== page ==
Researchers in Nigeria have developed a smart brassiere, which they say can detect breast cancer early.
The prototype contains tiny ultrasound sensors capable of scanning the breasts and revealing the location of tumours.
The Nextwear Technology team hopes the device could improve breast cancer diagnosis in Sub-Saharan Africa, where women are currently forced to undergo long journeys to access screening services.
The smart bra was developed by Nextwear Technology, a wearables firm based in Abuja, Nigeria.
Kemisola Bolarinwa who developed the smart bra, said: ‘My beloved mother died of breast cancer in 2017 at the University College Hospital in Ibadan, Nigeria because it was diagnosed late.
‘In her ward at the hospital, I saw women of different age groups, even teenagers, groaning in the pain of breast cancer.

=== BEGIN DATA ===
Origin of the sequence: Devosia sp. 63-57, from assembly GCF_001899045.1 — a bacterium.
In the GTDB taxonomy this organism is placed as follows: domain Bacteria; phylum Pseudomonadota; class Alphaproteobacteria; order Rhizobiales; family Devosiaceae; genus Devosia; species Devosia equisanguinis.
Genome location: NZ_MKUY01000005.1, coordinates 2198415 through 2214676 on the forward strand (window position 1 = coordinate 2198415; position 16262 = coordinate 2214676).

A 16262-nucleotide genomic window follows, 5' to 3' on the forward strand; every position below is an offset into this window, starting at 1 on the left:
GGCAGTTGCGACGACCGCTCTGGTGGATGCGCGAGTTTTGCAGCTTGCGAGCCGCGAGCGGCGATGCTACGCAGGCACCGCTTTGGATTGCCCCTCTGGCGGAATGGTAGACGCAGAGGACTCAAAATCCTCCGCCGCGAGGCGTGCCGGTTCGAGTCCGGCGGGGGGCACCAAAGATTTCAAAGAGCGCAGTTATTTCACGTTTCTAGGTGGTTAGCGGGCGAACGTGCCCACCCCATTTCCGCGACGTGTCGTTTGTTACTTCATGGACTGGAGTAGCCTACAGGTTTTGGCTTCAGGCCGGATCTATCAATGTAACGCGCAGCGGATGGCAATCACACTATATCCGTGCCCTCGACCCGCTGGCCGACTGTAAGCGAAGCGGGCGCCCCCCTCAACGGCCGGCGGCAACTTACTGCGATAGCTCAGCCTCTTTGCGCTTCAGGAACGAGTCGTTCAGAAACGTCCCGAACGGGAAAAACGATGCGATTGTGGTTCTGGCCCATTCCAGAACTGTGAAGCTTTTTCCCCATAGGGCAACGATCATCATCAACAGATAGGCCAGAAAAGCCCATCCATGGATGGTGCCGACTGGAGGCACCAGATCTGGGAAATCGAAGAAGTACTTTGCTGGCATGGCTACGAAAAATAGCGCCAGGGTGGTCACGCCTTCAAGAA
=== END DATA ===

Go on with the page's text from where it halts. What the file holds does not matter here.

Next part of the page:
‘That was when I felt I needed to contribute my part to fight the disease.’
Bolarinwa is the founder of Nextwear Technology, the first wearable technology startup in Nigeria. She is a Robotics and Embedded system Engineer, with exceptional tech skills.
The bra is lined with small, battery-operated ultrasound sensors, and syncs up with a mobile or web app.
‘The result will show if the tumour is benign [harmless] or malignant [harmful],’ Bolarinwa explained.
‘The smart bra must be worn on the breasts for a maximum of 30 minutes for the result to show.
‘The app also has an interface for the result to be transmitted to a doctor.’
While women currently have to go to the doctor to be screened for breast cancer, Bolarinwa says that women could use the device safely from the comfort of their homes.